Well, looks like Apple's all done with that investigation into Foxconn's 200,000 person manufacturing facility where some 30,000 people assemble iPods for a living. Apparently Cupertino farmed out some of the work to a firm that specializes in workplace standards of conduct, and put in over 1200 "person-hours" (i.e. a team of 5 people working 40 hours a week for 30 workdays) into investigating everybody from line workers to executives to the janitors at the plant. The long and short of it is Apple apparently did not find child or forced labor, learned that more than half of iPod city residents were earning more than minimum wage (and none below), and that there was no forced overtime, but it was found that workweeks too infrequently went long (as often as 35% of the time), some interim dorms for the workers sounded pretty harsh (think: rows of triple bunk-beds on a factory floor), and some workers were "made to stand at attention" when they did something wrong. That Apple took special attention to that last bit is only a wee bit ironic, given Steve's reputation for flying off the handle and firing people on the spot, but hey, "Apple has a zero tolerance policy for any instance, isolated or not, of any treatment of workers that could be interpreted as harsh," and that's the way it is. You know, come to think of it all this gadget blogging is wearing a little thin -- all this iPod assembly stuff kinda sounds like the life for us. Where do we sign up to live in the real iPod city, and not this fake one we've built for ourselves?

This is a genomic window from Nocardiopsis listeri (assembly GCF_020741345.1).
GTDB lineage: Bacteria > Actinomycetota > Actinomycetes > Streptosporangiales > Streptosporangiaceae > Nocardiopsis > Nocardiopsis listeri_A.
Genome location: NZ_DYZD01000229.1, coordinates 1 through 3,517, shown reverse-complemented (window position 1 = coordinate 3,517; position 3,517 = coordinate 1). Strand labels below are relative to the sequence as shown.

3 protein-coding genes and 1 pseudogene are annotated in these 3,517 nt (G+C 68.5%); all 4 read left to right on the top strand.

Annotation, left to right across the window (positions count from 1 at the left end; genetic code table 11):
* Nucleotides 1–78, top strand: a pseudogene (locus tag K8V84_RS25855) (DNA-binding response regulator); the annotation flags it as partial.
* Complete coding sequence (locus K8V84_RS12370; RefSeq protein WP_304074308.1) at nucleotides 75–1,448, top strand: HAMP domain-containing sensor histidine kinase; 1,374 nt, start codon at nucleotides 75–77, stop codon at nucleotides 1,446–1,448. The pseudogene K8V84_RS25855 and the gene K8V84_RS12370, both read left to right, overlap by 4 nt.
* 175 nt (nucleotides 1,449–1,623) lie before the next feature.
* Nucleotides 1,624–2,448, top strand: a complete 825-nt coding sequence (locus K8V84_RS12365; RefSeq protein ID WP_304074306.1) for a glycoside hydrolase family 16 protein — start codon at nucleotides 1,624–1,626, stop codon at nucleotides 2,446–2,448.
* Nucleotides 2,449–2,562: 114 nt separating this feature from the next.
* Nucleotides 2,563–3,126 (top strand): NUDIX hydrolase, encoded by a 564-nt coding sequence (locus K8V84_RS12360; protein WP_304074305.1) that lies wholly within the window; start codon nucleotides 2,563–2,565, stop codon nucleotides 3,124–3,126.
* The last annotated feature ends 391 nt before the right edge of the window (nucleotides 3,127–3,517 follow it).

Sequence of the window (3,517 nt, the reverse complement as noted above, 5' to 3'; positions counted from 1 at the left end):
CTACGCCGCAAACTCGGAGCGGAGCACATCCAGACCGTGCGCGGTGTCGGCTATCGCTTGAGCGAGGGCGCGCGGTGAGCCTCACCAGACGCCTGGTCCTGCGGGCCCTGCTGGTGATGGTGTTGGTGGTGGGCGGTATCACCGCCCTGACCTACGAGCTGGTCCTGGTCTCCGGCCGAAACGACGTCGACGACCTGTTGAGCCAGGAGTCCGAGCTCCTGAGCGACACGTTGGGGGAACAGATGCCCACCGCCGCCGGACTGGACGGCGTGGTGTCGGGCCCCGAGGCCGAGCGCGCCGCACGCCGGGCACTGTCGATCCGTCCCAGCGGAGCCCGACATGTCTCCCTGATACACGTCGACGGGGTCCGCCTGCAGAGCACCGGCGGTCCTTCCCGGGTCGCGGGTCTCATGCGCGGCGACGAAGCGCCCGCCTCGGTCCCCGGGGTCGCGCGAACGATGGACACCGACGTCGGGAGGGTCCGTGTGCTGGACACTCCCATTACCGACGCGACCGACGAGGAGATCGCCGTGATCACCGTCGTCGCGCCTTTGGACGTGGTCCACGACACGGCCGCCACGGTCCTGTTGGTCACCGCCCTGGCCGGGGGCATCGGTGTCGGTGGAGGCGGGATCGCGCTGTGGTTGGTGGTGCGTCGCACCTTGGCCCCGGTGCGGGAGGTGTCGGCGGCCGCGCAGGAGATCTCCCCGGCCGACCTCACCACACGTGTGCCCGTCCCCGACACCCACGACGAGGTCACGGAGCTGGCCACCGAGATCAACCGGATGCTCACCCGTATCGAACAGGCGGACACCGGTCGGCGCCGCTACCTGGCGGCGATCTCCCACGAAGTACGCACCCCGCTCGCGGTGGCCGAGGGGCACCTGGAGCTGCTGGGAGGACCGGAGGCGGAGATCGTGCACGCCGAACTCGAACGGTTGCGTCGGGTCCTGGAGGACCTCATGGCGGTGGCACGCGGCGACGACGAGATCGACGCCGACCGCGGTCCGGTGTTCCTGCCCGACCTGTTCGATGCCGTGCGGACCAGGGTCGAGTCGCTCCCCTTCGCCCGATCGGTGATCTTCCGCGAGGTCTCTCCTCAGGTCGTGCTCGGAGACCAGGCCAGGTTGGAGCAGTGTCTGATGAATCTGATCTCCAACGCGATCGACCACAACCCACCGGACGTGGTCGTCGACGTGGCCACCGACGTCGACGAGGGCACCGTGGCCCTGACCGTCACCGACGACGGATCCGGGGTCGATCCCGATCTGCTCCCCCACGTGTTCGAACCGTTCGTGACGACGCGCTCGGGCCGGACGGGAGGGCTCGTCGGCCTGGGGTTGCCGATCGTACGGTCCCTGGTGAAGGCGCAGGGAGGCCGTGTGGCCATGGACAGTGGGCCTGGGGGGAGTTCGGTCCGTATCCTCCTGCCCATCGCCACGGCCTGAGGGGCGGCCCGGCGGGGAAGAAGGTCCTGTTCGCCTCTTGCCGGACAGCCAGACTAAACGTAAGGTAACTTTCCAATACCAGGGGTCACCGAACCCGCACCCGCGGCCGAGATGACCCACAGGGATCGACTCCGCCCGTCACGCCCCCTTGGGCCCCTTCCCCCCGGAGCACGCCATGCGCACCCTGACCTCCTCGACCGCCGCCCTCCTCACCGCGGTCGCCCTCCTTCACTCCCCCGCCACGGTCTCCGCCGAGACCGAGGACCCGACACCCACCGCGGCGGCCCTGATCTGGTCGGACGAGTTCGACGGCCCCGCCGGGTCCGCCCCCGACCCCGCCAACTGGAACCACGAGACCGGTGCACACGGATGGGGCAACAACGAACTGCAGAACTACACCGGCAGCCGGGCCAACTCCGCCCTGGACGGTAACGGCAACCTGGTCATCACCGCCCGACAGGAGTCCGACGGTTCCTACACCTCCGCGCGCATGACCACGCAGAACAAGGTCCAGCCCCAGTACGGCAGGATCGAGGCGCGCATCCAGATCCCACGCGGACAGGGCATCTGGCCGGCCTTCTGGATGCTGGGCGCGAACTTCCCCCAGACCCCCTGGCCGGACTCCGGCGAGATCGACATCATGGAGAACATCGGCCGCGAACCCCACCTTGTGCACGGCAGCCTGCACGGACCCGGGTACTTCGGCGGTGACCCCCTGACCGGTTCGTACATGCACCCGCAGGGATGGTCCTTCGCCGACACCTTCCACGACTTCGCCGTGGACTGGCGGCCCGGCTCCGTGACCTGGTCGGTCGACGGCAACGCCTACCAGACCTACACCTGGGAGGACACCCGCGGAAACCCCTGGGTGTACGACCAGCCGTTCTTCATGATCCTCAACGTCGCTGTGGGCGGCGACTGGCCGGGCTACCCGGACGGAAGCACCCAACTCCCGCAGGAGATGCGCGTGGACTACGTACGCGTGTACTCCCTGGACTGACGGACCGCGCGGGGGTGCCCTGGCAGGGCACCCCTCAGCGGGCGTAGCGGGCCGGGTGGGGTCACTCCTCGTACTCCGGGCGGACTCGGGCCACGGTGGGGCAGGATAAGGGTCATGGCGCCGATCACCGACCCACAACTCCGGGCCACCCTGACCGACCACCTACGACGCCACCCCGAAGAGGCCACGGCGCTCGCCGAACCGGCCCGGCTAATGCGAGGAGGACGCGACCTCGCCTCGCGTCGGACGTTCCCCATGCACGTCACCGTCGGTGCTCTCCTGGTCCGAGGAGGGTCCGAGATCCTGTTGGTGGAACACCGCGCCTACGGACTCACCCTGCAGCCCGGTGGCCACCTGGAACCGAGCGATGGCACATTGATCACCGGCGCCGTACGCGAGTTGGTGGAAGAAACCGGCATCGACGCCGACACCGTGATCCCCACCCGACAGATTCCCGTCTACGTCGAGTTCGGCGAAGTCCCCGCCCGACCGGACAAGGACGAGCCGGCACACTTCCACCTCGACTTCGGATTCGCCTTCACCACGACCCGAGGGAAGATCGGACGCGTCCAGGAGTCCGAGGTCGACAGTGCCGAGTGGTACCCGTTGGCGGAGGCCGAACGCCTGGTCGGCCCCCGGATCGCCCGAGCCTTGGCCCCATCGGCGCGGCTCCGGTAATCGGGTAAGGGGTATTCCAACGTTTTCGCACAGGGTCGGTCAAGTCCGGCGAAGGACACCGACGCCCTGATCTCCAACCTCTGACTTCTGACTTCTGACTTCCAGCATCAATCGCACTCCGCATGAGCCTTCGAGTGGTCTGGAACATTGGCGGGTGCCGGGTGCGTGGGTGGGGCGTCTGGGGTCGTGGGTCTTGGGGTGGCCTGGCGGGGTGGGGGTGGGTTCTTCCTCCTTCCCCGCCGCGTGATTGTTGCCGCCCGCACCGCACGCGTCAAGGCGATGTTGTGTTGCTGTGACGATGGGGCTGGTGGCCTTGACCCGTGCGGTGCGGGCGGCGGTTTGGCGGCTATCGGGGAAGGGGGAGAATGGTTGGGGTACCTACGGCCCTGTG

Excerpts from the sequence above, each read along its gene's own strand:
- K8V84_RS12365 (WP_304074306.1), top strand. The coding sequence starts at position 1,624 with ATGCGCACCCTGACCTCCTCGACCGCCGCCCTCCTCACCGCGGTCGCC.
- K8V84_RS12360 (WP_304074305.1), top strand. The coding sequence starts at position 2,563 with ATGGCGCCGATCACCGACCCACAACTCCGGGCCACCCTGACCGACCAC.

[Thanks, Motoi & Joey]